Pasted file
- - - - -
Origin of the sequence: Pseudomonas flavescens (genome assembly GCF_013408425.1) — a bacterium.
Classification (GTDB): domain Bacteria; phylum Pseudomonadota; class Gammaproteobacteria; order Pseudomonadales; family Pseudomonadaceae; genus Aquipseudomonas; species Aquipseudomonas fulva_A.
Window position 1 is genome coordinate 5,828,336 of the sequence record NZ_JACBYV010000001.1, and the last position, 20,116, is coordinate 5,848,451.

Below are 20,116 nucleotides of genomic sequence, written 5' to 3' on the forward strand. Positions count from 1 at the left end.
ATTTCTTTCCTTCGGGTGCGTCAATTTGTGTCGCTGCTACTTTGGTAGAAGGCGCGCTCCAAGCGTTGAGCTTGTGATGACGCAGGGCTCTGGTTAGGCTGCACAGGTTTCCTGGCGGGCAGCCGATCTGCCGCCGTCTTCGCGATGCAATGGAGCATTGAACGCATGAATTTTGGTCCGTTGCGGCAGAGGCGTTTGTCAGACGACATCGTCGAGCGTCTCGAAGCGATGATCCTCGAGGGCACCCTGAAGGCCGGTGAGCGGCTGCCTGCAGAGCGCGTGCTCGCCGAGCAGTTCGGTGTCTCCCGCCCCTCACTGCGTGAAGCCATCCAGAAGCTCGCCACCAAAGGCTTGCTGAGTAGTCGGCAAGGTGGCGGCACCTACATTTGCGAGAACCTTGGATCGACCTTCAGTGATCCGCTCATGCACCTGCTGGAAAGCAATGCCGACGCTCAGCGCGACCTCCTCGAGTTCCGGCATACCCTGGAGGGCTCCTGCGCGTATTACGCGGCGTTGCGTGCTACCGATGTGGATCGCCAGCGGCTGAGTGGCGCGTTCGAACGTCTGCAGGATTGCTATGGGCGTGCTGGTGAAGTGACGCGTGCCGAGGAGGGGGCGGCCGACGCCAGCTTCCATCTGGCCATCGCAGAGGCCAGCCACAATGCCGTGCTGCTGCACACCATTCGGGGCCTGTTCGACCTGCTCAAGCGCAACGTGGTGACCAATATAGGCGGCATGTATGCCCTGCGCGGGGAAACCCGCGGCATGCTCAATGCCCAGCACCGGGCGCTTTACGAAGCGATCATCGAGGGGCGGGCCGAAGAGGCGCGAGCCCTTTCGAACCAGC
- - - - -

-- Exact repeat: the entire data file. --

Origin of the sequence: Pseudomonas flavescens (genome assembly GCF_013408425.1) — a bacterium.
Classification (GTDB): domain Bacteria; phylum Pseudomonadota; class Gammaproteobacteria; order Pseudomonadales; family Pseudomonadaceae; genus Aquipseudomonas; species Aquipseudomonas fulva_A.
Window position 1 is genome coordinate 5,828,336 of the sequence record NZ_JACBYV010000001.1, and the last position, 20,116, is coordinate 5,848,451.

Below are 20,116 nucleotides of genomic sequence, written 5' to 3' on the forward strand. Positions count from 1 at the left end.
ATTTCTTTCCTTCGGGTGCGTCAATTTGTGTCGCTGCTACTTTGGTAGAAGGCGCGCTCCAAGCGTTGAGCTTGTGATGACGCAGGGCTCTGGTTAGGCTGCACAGGTTTCCTGGCGGGCAGCCGATCTGCCGCCGTCTTCGCGATGCAATGGAGCATTGAACGCATGAATTTTGGTCCGTTGCGGCAGAGGCGTTTGTCAGACGACATCGTCGAGCGTCTCGAAGCGATGATCCTCGAGGGCACCCTGAAGGCCGGTGAGCGGCTGCCTGCAGAGCGCGTGCTCGCCGAGCAGTTCGGTGTCTCCCGCCCCTCACTGCGTGAAGCCATCCAGAAGCTCGCCACCAAAGGCTTGCTGAGTAGTCGGCAAGGTGGCGGCACCTACATTTGCGAGAACCTTGGATCGACCTTCAGTGATCCGCTCATGCACCTGCTGGAAAGCAATGCCGACGCTCAGCGCGACCTCCTCGAGTTCCGGCATACCCTGGAGGGCTCCTGCGCGTATTACGCGGCGTTGCGTGCTACCGATGTGGATCGCCAGCGGCTGAGTGGCGCGTTCGAACGTCTGCAGGATTGCTATGGGCGTGCTGGTGAAGTGACGCGTGCCGAGGAGGGGGCGGCCGACGCCAGCTTCCATCTGGCCATCGCAGAGGCCAGCCACAATGCCGTGCTGCTGCACACCATTCGGGGCCTGTTCGACCTGCTCAAGCGCAACGTGGTGACCAATATAGGCGGCATGTATGCCCTGCGCGGGGAAACCCGCGGCATGCTCAATGCCCAGCACCGGGCGCTTTACGAAGCGATCATCGAGGGGCGGGCCGAAGAGGCGCGAGCCCTTTCGAACCAGC